79 – Ryan Pickett, Packers – Pickett was a bit of a disappointment as a first-rounder in St. Louis, but he’s found a home in Green Bay. In fact, Pickett’s ability to move from a defensive tackle in the 4-3 to playing on the nose in a 3-4 has been a key in Green Bay’s relatively seamless transition between those defensive schemes. Other notable 79s: Lorenzo Alexander, Redskins; Raheem Brock, Colts; Ropati Pitoitua, Jets; Sammie Lee Hill, Lions; Red Bryant, Seahawks; Marcus Thomas, Broncos

90 – Julius Peppers, Panthers – This is an incredibly close call for Peppers, who has all the talent in the world and has turned it into 8.5 sacks and four forced fumbles this year. Among the top competition is Cardinals DT Darnell Dockett, who has seven sacks and is among the leading DL tacklers in the league; Mario Williams of Houston, a talented pass rusher; solid run-defending DE Chris Kelsay of Buffalo; and top-flight NT Jay Ratliff of the Cowboys. Other notable 90s: Ryan Baker, Dolphins; Desmond Bryant, Raiders; Adam Carriker, Rams; Colin Cole, Seahawks; Kenyon Coleman, Browns; Fred Evans, Vikings; Jarron Gilbert, Bears; Darren Howard, Eagles; Grady Jackson, Lions; Jeremy Jarmon, Redskins; Jevon Kearse, Titans; Travis Kirschke, Steelers; Daniel Muir, Colts; Kenny Peterson, Broncos; DeMario Pressley, Saints; Trevor Pryce, Ravens; B.J. Raji, Packers; Lawrence Sidbury, Falcons; Pat Sims, Bengals; Isaac Sopoaga, 49ers; Julius Williams, Jaguars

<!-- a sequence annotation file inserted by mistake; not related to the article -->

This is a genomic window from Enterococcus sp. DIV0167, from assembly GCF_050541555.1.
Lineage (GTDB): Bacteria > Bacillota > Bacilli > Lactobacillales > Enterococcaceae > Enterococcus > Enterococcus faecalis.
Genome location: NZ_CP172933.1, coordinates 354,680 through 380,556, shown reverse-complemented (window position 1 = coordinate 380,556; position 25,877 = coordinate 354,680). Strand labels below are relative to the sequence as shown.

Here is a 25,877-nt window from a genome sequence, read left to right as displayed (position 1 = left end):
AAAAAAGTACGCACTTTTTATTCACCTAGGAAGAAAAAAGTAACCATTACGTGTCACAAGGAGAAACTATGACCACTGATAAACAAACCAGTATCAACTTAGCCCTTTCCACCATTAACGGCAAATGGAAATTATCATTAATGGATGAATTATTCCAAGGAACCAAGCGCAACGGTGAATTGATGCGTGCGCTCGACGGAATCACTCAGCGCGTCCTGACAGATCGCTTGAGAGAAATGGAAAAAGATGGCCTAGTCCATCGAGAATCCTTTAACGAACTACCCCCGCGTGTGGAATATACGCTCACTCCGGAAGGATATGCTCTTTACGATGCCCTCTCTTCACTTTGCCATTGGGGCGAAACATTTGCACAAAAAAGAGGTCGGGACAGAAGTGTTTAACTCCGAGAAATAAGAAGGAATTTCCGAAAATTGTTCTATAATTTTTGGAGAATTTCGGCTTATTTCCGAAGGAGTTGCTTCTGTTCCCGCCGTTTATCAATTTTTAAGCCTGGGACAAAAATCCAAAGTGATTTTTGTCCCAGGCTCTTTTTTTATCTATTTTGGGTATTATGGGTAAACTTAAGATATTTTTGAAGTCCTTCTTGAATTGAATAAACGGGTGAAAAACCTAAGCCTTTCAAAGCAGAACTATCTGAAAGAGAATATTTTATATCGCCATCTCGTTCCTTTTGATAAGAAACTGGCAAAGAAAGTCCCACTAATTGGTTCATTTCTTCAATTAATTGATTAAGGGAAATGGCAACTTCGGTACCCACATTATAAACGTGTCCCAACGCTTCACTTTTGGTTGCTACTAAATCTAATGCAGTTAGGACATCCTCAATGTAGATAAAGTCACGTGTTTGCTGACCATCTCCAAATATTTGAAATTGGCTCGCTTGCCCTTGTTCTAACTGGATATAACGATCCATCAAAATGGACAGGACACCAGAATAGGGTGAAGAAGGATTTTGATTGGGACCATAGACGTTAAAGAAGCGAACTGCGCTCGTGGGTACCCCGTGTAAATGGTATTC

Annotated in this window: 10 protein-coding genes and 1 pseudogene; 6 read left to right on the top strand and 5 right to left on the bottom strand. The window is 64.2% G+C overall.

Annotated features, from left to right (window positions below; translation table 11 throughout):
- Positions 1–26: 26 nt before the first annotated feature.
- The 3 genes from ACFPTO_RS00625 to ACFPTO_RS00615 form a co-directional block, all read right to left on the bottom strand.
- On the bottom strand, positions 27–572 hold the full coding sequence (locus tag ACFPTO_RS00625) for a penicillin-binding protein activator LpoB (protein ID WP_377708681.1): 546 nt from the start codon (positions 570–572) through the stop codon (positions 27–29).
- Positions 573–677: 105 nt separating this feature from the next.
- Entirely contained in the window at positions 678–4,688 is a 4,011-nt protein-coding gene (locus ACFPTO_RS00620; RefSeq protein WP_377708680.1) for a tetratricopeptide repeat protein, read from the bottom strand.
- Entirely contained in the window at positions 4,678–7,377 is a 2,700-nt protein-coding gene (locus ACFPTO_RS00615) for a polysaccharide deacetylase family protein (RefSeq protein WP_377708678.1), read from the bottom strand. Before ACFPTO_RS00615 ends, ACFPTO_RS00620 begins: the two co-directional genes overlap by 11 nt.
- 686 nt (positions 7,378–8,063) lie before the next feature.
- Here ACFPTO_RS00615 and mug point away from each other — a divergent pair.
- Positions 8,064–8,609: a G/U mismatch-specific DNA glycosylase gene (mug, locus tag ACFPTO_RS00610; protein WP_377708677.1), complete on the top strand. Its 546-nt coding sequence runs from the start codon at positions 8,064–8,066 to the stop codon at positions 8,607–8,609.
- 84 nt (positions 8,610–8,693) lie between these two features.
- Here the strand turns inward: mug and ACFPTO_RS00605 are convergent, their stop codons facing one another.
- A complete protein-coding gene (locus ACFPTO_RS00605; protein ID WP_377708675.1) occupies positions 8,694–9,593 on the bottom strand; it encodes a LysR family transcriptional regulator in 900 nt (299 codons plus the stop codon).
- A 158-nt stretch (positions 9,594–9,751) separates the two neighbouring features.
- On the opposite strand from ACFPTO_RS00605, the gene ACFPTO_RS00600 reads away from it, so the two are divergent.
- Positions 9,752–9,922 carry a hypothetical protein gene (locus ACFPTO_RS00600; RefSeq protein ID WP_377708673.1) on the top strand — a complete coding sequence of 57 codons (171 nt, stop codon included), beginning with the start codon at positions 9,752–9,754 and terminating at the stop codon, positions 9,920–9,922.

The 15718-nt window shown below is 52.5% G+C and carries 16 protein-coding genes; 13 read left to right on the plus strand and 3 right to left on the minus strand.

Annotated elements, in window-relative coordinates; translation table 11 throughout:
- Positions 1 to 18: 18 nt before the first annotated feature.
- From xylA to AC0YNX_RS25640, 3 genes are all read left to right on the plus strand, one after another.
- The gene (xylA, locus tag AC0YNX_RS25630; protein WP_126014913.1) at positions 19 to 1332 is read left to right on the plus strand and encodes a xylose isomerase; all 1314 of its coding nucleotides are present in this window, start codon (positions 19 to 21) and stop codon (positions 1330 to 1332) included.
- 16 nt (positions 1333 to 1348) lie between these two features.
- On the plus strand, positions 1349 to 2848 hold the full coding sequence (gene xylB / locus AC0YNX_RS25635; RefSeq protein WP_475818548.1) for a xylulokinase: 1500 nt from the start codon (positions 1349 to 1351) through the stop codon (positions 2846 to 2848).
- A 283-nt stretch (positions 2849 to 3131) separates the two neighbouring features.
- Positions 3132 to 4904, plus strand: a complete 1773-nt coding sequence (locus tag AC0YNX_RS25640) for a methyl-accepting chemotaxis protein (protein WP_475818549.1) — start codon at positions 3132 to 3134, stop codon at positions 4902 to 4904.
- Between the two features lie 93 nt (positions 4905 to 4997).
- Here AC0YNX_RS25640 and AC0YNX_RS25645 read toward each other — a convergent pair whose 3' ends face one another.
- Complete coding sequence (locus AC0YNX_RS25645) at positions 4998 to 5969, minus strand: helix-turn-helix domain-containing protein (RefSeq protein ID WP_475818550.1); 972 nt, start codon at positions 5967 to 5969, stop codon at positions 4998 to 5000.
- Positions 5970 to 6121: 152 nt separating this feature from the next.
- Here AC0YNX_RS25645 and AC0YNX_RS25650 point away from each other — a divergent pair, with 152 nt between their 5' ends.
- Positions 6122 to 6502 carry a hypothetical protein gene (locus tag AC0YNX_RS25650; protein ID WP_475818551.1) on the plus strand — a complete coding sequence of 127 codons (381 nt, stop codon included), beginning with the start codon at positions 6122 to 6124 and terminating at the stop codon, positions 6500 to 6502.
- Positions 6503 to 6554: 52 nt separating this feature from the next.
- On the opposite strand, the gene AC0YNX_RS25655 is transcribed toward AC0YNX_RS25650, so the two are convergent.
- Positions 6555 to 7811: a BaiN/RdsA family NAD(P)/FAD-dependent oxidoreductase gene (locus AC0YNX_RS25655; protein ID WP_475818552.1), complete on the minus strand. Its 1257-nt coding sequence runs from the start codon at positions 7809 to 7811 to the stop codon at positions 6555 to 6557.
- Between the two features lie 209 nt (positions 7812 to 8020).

91 – Will Smith, Saints – This was another tough call, as Justin Tuck of the Giants is well known for his ability to be a force both at end and at tackle. But Smith is having a terrific season with 10 sacks and three forced fumbles, so we’ll give him a slight nod over Tuck. Ray Edwards of the Vikings (6.5 sacks) is the sleeper candidate here, and Pittsburgh DE Aaron Smith woudl be if he were healthy. Other notable 91s: Everette Brown, Panthers; Chris Clemons, Eagles; Ronald Fields, Broncos; Robert Geathers, Bengals; Justin Harrell, Packers; Tommie Harris, Bears; Derrick Harvey, Jaguars; Kenny Iwebema, Cardinals; Rob Jackson, Redskins; Spencer Johnson, Bills; Jason Jones, Titans; Leonard Little, Rams; Ray McDonald, 49ers; Brandon McKinney, Ravens; Ogemdi Nwagbuo, Chargers; Amobi Okoye, Texans; Sione Pouha, Jets; Myron Pryor, Patriots; Brian Schaefering, Browns; Trevor Scott, Raiders; Stylez White, Buccaneers

92 – Albert Haynesworth, Redskins – Haynesworth doesn’t get to pile up numbers, but no one wreaks more havoc from the inside than Haynesworth does. That’s why the Redskins made Haynesworth the highest-paid defensive player in the league in the offseason. With Cleveland NT Shaun Rogers hurt, Haynesworth is the easy choice. Haloti Ngata of Baltimore, one of the best 3-4 defensive ends, deserves mention as well. Other notable 92s: Cliff Avril, Lions; Remi Ayodele, Saints; Ron Brace, Patriots; Chauncey Davis, Falcons; Ryan Denney, Bills; Shaun Ellis, Jets; Aubrayo Franklin, 49ers; Wallace Gilberry, Chiefs; Damione Lewis, Panthers; Vaughn Martin, Chargers; Brandon Mebane, Seahawks; Rob Meier, Jaguars; Jayme Mitchell, Vikings; Dre Moore, Buccaneers; Frostee Rucker, Bengals; Richard Seymour, Raiders; Jeff Zgonina, Texans